By Conor Humphries
DUBLIN (Reuters) – Ireland’s data regulator can proceed with an inquiry that could lead to a ban on Facebook (NASDAQ:)’s data transfers from the European Union to the United States, the country’s High Court ruled on Friday.
Ireland’s Data Protection Commissioner (DPC) launched an inquiry in August and issued a provisional order that the mechanism Facebook uses to transfer EU user data to the United States “cannot in practice be used”.
Facebook had challenged both the inquiry and the Preliminary Draft Decision (PDD), saying they threatened “devastating” and “irreversible” consequences for its business, which relies on processing user data to serve targeted online ads.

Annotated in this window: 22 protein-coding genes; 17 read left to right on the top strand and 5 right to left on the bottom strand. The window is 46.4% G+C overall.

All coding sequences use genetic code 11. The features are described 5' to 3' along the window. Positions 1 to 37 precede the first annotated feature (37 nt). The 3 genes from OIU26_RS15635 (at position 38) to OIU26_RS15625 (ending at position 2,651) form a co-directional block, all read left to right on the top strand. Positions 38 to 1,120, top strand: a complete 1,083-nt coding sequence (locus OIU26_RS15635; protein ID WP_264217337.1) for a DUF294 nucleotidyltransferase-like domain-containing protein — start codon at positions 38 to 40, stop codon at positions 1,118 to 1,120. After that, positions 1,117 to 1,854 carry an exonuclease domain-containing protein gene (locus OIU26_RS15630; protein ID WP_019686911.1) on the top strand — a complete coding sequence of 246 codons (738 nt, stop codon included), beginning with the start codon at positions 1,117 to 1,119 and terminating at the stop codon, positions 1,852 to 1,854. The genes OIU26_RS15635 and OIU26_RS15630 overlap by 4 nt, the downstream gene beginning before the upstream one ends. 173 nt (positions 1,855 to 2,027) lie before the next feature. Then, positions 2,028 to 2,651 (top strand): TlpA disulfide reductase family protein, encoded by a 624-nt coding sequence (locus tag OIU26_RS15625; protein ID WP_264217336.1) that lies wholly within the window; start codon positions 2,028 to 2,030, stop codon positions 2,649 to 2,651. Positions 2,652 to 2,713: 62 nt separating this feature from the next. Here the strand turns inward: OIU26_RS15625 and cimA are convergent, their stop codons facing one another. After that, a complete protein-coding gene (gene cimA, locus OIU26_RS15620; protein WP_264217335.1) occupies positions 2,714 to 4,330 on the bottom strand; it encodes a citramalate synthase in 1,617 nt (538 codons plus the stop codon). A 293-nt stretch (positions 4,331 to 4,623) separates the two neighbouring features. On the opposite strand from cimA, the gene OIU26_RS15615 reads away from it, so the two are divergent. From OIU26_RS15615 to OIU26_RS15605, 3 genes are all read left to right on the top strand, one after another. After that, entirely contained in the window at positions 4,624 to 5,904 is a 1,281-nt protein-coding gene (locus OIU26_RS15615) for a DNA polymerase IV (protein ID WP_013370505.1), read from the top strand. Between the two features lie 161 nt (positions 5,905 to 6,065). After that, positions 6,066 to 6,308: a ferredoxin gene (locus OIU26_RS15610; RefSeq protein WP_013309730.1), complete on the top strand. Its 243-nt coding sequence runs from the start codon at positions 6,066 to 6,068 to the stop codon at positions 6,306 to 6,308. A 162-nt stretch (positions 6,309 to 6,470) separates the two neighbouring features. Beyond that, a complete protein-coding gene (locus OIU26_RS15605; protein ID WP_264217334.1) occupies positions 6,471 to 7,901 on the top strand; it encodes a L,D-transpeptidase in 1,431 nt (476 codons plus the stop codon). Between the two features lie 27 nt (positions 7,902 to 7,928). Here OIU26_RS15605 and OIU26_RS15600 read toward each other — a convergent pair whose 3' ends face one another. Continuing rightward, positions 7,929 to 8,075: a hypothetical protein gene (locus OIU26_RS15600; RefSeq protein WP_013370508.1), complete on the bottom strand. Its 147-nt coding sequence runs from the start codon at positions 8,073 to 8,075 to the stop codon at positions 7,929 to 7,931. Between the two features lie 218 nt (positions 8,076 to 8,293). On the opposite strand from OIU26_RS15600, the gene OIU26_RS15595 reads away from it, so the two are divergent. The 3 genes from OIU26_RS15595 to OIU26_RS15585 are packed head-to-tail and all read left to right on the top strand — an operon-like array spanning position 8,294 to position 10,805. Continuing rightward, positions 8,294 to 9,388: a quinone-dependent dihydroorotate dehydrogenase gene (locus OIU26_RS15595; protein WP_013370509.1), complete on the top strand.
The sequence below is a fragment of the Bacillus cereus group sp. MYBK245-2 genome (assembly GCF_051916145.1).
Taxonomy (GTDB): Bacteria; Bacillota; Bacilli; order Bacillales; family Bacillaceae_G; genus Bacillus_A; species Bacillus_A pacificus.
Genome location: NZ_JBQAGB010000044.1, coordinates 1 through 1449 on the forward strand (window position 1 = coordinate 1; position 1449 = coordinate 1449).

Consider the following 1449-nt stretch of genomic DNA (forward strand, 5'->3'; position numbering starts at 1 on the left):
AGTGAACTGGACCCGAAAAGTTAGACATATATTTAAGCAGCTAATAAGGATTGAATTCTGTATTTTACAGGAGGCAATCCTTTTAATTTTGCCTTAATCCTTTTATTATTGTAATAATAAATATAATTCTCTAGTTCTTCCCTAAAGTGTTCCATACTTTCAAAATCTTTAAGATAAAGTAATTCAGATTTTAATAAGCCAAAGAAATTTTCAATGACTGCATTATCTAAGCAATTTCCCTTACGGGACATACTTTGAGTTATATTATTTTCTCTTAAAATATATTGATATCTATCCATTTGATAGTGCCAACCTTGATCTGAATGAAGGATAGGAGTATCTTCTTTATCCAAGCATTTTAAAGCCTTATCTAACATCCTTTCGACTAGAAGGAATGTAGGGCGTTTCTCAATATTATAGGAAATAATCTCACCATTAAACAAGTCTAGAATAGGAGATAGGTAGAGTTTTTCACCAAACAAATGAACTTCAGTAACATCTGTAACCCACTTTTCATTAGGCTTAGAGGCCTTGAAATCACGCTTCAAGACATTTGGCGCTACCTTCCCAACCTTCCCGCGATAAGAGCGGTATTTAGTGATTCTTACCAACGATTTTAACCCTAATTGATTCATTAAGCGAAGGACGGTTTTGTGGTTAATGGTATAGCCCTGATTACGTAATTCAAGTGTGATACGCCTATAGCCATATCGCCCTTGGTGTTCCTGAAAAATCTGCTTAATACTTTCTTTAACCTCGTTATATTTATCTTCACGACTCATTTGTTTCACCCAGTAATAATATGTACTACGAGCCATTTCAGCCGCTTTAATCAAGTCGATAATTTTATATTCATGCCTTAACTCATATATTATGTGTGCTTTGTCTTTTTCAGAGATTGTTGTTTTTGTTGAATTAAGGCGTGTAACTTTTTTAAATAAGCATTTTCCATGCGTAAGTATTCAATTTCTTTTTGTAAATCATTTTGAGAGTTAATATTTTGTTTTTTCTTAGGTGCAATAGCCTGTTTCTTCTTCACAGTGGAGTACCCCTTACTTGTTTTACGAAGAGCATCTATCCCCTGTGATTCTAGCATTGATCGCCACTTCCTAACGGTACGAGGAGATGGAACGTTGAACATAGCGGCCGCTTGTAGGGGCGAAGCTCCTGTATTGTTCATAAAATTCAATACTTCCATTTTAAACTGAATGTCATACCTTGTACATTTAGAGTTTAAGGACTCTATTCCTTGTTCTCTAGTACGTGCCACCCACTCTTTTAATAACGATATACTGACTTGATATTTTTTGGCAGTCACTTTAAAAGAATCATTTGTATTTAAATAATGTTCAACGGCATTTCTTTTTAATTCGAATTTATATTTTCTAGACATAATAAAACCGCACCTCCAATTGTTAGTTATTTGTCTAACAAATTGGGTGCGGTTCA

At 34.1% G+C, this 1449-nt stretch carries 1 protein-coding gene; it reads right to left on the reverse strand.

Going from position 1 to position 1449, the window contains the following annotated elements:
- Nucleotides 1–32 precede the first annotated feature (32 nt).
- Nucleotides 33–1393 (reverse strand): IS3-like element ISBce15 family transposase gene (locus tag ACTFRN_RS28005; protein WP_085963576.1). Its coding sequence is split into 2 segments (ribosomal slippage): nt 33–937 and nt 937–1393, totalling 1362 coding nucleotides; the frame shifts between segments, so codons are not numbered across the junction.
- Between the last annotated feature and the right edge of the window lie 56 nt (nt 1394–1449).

The High Court on Friday rejected the challenge.
“I refuse all of the reliefs sought by FBI (Facebook Ireland) and dismiss the claims made by it in the proceedings,” the court said in a judgment.
“FBI has not established any basis for impugning the DPC decision or the PDD or the procedures for the inquiry adopted by the DPC,” the judgment said.
Austrian privacy activist Max Schrems, who was instrumental in forcing the data regulator to initiate the inquiry, said he believed the decision made it inevitable that Facebook’s data flows would be halted.
“After eight years, the DPC is now required to stop Facebook’s EU-U.S. data transfers, likely before summer,” Schrems said in a statement.
Facebook and the DPC said they would comment on the judgment shortly.
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